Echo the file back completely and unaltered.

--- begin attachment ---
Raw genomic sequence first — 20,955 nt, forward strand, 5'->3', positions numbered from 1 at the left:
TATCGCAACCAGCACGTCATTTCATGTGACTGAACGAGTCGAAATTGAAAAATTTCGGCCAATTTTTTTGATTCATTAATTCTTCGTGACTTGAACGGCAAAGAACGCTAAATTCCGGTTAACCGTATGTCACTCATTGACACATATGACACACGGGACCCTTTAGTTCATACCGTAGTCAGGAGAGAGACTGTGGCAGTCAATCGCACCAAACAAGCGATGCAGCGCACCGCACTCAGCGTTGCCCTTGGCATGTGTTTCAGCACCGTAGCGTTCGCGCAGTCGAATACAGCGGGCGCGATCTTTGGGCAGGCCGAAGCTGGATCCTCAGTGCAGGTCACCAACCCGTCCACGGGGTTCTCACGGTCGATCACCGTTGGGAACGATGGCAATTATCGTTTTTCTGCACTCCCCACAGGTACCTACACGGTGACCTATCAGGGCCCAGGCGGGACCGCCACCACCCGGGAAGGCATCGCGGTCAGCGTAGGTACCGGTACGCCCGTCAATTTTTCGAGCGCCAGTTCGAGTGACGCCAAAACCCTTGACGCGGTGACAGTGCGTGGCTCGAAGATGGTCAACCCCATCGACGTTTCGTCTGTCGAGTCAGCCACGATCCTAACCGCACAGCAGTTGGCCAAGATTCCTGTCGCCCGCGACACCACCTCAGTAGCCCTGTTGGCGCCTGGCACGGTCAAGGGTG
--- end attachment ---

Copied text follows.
Raw genomic sequence first — 20,955 nt, forward strand, 5'->3', positions numbered from 1 at the left:
TATCGCAACCAGCACGTCATTTCATGTGACTGAACGAGTCGAAATTGAAAAATTTCGGCCAATTTTTTTGATTCATTAATTCTTCGTGACTTGAACGGCAAAGAACGCTAAATTCCGGTTAACCGTATGTCACTCATTGACACATATGACACACGGGACCCTTTAGTTCATACCGTAGTCAGGAGAGAGACTGTGGCAGTCAATCGCACCAAACAAGCGATGCAGCGCACCGCACTCAGCGTTGCCCTTGGCATGTGTTTCAGCACCGTAGCGTTCGCGCAGTCGAATACAGCGGGCGCGATCTTTGGGCAGGCCGAAGCTGGATCCTCAGTGCAGGTCACCAACCCGTCCACGGGGTTCTCACGGTCGATCACCGTTGGGAACGATGGCAATTATCGTTTTTCTGCACTCCCCACAGGTACCTACACGGTGACCTATCAGGGCCCAGGCGGGACCGCCACCACCCGGGAAGGCATCGCGGTCAGCGTAGGTACCGGTACGCCCGTCAATTTTTCGAGCGCCAGTTCGAGTGACGCCAAAACCCTTGACGCGGTGACAGTGCGTGGCTCGAAGATGGTCAACCCCATCGACGTTTCGTCTGTCGAGTCAGCCACGATCCTAACCGCACAGCAGTTGGCCAAGATTCCTGTCGCCCGCGACACCACCTCAGTAGCCCTGTTGGCGCCTGGCACGGTCAAGGGTG